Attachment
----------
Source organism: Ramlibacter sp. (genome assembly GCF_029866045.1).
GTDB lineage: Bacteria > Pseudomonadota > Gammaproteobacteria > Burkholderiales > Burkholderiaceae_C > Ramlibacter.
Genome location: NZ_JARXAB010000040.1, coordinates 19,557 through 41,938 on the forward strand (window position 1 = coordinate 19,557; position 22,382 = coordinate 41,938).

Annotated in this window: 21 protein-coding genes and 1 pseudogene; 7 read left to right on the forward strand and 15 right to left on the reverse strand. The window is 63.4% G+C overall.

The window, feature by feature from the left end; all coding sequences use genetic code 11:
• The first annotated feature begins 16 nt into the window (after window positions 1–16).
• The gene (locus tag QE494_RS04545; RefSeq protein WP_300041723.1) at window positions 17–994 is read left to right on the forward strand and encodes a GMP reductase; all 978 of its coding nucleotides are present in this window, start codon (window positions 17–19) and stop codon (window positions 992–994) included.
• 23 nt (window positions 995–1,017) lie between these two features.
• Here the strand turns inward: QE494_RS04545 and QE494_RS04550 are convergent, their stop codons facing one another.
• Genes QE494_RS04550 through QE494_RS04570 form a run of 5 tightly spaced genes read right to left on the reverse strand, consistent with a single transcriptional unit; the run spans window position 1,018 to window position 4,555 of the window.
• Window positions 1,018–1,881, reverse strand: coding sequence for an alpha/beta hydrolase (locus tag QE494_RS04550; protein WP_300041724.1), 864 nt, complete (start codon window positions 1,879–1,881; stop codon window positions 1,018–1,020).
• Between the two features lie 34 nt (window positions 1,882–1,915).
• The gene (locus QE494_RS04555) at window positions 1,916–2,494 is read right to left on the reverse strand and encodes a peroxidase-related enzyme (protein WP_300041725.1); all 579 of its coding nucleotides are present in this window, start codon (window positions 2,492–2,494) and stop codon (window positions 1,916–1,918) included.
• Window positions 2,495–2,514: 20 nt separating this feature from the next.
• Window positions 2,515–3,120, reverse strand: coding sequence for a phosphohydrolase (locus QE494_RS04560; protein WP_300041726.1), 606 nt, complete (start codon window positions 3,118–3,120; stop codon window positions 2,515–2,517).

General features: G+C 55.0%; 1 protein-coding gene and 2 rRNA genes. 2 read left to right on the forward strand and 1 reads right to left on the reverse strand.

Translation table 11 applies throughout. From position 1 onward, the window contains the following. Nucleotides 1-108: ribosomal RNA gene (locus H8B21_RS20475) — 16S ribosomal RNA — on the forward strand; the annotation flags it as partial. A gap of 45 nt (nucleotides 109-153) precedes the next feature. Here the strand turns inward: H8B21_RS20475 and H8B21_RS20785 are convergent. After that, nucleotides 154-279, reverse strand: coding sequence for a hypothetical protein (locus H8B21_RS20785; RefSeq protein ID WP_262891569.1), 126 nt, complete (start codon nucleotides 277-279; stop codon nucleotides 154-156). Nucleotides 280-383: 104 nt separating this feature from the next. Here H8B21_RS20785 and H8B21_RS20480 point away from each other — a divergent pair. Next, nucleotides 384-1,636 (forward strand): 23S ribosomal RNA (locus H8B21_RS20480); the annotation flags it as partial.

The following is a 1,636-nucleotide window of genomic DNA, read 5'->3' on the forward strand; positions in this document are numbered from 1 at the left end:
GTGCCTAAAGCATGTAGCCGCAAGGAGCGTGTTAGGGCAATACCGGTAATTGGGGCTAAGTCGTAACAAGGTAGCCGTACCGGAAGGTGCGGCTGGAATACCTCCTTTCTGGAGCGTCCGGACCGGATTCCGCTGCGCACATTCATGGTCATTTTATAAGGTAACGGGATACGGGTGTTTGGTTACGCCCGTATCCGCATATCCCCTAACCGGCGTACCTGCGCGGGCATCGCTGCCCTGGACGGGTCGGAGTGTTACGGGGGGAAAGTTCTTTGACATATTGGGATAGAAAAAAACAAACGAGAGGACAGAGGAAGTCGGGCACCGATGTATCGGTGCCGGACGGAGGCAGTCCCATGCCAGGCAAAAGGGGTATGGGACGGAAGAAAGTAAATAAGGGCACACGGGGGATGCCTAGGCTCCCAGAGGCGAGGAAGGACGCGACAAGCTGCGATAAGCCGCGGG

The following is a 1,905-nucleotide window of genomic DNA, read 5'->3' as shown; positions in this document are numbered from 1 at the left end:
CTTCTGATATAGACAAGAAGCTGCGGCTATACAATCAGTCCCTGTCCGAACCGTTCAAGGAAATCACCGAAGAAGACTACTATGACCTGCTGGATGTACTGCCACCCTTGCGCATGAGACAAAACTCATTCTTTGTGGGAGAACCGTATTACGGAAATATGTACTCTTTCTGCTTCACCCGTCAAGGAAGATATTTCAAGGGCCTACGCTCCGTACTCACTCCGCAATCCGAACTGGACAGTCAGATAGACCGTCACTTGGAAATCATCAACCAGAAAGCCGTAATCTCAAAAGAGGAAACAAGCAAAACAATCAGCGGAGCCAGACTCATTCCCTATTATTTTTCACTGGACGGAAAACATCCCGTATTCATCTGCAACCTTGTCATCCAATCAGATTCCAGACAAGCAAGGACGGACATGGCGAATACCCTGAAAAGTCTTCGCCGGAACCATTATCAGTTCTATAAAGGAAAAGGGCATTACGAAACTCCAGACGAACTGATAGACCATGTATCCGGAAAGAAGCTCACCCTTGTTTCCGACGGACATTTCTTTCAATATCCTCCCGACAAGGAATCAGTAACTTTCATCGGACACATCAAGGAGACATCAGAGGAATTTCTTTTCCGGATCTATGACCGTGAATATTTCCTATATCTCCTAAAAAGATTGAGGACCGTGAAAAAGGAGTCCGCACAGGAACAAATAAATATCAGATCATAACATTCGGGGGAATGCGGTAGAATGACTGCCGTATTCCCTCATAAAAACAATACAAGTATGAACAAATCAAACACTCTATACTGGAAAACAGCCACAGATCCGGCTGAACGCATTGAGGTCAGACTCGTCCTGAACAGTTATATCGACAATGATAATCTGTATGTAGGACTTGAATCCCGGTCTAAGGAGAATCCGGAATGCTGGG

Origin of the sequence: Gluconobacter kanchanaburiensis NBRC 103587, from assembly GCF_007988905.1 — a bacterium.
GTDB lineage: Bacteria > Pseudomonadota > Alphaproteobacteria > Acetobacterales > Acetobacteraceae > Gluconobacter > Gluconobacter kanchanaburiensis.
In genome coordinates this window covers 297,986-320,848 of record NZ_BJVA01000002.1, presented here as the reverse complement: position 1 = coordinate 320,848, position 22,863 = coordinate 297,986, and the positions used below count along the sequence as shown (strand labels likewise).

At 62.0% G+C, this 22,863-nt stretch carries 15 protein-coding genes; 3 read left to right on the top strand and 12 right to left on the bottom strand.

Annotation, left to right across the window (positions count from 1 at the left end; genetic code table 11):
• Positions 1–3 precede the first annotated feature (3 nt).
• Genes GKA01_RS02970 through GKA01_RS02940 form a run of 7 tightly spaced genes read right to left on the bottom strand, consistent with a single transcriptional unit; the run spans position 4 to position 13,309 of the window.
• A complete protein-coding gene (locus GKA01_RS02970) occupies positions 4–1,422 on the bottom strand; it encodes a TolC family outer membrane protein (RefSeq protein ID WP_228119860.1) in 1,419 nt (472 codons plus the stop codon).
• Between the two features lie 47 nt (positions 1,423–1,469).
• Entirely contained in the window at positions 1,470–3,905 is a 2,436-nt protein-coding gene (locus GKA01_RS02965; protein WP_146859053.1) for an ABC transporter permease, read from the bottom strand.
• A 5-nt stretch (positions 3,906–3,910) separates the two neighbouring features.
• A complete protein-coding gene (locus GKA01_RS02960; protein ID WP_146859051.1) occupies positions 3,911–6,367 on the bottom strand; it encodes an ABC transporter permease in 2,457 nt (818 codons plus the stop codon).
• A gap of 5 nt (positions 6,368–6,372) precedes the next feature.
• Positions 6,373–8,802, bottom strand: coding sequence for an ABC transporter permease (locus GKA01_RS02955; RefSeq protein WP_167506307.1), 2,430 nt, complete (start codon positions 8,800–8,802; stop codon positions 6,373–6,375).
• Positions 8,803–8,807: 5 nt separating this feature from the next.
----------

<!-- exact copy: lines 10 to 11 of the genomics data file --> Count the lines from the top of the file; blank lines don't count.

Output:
• Genes QE494_RS04550 through QE494_RS04570 form a run of 5 tightly spaced genes read right to left on the reverse strand, consistent with a single transcriptional unit; the run spans window position 1,018 to window position 4,555 of the window.
• Window positions 1,018–1,881, reverse strand: coding sequence for an alpha/beta hydrolase (locus tag QE494_RS04550; protein WP_300041724.1), 864 nt, complete (start codon window positions 1,879–1,881; stop codon window positions 1,018–1,020).